In February I turned eighteen, and like other eighteen-year-olds, I was looking forward to indulging in trying and being able to buy my first beer. However, this was not what I wanted most. As a belated birthday gift from Jonas Gahr Støre, I want to pick up the treat for free.
Two weeks ago, the government submitted a bill to abolish the freedom to choose treatment.
They choose to do so now, despite the fact that 17,800 patients are using the freedom to choose treatment. These are people who have eating disorders and mental challenges, and are waiting for treatment or surgery. At the same time, queues for operations and treatments are growing, and deaths from overdose in the country have never been higher.
When Solberg’s government began the work of free choice of treatment, they probably did not believe that anyone could be able to dissent. The concept is very simple – anyone in Norway has the opportunity to choose a treatment site for themselves, regardless of whether it is public or private.
The state will take the bill.
This way, we will have shorter health waiting lists, more professionalism and people will be able to get the treatment they want, regardless of income. For the Storre government, on the other hand, the most important thing seems to be to be against the policy that the Conservatives have introduced into the government. Regardless of whether it will make society better or not. The Støre government is betting on the health of patients when they now go to remove the free choice of treatment, and this is very frustrating.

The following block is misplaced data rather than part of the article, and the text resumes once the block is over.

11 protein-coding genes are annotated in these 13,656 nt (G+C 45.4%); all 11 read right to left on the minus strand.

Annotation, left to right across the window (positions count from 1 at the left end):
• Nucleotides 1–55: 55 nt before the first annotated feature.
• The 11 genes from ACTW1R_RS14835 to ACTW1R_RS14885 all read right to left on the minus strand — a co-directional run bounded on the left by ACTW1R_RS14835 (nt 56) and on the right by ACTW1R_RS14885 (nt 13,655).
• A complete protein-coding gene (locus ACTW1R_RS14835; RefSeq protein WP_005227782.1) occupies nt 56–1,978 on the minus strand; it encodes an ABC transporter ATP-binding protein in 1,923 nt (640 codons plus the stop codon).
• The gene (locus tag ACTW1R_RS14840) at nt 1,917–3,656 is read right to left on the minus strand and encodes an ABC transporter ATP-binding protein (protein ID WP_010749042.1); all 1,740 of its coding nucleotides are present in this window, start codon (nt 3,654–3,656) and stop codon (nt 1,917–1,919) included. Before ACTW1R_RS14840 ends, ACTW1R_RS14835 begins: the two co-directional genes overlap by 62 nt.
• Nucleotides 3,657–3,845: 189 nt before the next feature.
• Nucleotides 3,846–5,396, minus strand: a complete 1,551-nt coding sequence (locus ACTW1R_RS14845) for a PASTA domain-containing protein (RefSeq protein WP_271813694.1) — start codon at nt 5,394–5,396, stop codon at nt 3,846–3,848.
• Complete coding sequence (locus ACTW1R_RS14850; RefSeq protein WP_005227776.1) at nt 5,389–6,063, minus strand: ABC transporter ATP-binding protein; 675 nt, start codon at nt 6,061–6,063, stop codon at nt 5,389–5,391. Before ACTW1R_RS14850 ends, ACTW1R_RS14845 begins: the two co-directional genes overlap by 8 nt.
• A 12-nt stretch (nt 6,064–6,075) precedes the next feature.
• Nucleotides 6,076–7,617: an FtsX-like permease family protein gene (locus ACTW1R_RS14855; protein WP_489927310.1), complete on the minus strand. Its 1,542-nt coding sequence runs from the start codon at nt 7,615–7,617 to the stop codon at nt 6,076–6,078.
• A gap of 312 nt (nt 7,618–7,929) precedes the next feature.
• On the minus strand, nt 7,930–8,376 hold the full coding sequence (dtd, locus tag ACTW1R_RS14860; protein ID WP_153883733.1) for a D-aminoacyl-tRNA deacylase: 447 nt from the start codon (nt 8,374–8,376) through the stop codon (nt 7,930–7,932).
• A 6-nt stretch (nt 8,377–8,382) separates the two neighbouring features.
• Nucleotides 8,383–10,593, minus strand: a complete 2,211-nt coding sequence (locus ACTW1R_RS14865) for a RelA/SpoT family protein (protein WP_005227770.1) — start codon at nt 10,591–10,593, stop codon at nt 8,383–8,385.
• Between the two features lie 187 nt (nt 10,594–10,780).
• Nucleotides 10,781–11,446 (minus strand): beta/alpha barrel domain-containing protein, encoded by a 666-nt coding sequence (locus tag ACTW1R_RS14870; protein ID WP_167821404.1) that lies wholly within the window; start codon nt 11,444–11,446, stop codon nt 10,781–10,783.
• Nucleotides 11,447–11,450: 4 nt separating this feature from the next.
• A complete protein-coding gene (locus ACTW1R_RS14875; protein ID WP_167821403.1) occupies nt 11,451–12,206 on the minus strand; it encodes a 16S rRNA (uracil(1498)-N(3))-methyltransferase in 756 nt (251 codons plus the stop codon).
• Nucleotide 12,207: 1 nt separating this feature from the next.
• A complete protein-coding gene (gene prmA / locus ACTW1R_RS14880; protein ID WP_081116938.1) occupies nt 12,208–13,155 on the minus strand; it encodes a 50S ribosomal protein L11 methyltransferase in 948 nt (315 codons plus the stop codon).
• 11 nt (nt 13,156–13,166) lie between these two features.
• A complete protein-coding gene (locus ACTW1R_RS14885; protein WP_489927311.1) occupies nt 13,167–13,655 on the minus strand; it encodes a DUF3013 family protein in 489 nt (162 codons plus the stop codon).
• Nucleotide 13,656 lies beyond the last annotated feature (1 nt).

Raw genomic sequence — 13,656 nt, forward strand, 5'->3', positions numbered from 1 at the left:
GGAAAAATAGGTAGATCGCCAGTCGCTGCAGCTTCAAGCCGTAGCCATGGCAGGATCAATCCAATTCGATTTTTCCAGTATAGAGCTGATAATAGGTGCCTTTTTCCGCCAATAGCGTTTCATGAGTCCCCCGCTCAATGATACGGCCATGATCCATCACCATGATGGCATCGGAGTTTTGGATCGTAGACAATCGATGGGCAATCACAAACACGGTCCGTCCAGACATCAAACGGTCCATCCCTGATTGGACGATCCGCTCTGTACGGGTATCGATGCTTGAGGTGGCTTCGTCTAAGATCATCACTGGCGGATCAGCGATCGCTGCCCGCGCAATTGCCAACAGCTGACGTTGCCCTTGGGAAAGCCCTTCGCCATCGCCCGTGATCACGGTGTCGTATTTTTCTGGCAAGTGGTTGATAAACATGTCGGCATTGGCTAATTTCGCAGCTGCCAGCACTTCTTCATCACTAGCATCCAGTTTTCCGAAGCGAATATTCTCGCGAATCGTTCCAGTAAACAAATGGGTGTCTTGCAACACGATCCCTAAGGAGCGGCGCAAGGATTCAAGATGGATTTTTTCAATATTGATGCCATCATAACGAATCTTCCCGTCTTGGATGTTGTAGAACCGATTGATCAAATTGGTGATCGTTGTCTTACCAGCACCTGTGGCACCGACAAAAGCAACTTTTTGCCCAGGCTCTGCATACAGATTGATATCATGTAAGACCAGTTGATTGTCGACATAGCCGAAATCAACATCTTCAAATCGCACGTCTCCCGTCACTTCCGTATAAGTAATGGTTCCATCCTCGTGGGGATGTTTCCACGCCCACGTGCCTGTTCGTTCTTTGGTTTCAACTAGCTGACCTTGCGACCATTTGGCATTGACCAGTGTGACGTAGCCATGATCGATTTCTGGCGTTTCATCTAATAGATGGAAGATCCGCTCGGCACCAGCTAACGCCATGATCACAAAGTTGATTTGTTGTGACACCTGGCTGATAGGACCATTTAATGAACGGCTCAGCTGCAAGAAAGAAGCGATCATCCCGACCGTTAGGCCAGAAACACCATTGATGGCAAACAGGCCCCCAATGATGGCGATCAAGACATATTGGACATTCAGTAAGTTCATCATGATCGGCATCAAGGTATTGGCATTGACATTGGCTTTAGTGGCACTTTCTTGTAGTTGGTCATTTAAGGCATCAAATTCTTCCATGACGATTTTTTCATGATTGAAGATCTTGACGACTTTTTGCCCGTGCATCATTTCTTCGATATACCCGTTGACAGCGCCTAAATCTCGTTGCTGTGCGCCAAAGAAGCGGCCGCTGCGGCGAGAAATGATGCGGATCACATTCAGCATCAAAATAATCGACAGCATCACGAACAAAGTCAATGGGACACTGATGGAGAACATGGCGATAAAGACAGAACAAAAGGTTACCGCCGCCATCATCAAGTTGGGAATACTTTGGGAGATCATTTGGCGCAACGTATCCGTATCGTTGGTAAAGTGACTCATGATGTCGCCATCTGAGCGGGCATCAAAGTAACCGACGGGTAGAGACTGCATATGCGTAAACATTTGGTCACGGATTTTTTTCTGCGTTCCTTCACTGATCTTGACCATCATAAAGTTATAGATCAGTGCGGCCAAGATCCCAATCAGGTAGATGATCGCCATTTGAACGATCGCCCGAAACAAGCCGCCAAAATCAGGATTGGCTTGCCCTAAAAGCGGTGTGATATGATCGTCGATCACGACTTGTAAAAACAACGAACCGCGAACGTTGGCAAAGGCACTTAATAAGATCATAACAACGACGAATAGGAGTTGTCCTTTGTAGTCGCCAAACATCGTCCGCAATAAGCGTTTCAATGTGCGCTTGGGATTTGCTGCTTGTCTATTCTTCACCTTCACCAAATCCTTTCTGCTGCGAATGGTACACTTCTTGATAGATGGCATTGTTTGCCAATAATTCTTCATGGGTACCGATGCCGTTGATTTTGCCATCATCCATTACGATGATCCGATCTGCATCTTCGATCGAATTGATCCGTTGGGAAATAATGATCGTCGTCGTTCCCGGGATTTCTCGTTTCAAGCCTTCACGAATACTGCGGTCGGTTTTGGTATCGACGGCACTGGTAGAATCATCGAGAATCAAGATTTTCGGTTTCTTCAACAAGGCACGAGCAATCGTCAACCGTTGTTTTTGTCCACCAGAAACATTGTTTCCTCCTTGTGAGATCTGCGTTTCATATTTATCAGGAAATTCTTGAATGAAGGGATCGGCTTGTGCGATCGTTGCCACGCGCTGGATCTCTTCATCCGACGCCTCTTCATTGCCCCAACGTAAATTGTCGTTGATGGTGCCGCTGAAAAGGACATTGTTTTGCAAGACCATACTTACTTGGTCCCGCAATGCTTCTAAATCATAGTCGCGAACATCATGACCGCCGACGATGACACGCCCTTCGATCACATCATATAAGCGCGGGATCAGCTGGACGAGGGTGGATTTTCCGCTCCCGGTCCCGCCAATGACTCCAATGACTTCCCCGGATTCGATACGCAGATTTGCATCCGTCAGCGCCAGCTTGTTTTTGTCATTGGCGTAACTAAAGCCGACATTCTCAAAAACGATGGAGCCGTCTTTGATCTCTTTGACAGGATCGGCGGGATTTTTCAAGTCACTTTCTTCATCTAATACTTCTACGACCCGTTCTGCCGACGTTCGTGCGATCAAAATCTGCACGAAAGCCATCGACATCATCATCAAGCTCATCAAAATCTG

Earlier in February, one could read about Per (87) at NRK having to wait four years for a cataract operation.
The Ophthalmologists’ Association says the situation is catastrophic, and the local hospital support association in Harstad believes the queues are inhumane. However, the government, led by Health Minister Ingfield Kirkul, is in favor of reversing the free-choice regimen for treatment.
It goes without saying that the public health service must continue, and it must remain the cornerstone of our social welfare system. However, we need an expanded health service with private entities that allow rapid treatment and protect the freedom of choice of patients.
The focus should not be on the ideological blinders of the Labor Party and the left-wing principle of “equality”, but on the needs of the patient. This is why we need a health service that is patient health service – not left.
The government’s refusal to choose the free treatment will only mean one thing, and that is that patients will be the biggest losers.
When the government chooses to abolish the free choice of treatment, the Labor Party chooses to put the system before the patient. Unfortunately, the law to reverse free choice of treatment is not the priority that requires longer waiting times, poor predictability, and less freedom of choice for the individual patient.
It’s a bill that takes us back to the future.
For Unge Høyre, it’s clear. This is not the time for reflection. We still need the free choice of treatment that allows the patient the freedom to choose the treatment where he wants help, when he needs help. Therefore, we must expand the system of free choice of treatment, so that more groups of patients have more freedom of choice, more people can receive the prompt treatment they are entitled to, and such patients who already use free choice of treatment can continue to do so. Use the system.
I also hope that the Støre government understands this, and that they fulfill not only my wish, but also the wish of many thousands of patients to be free to choose where to treat themselves.
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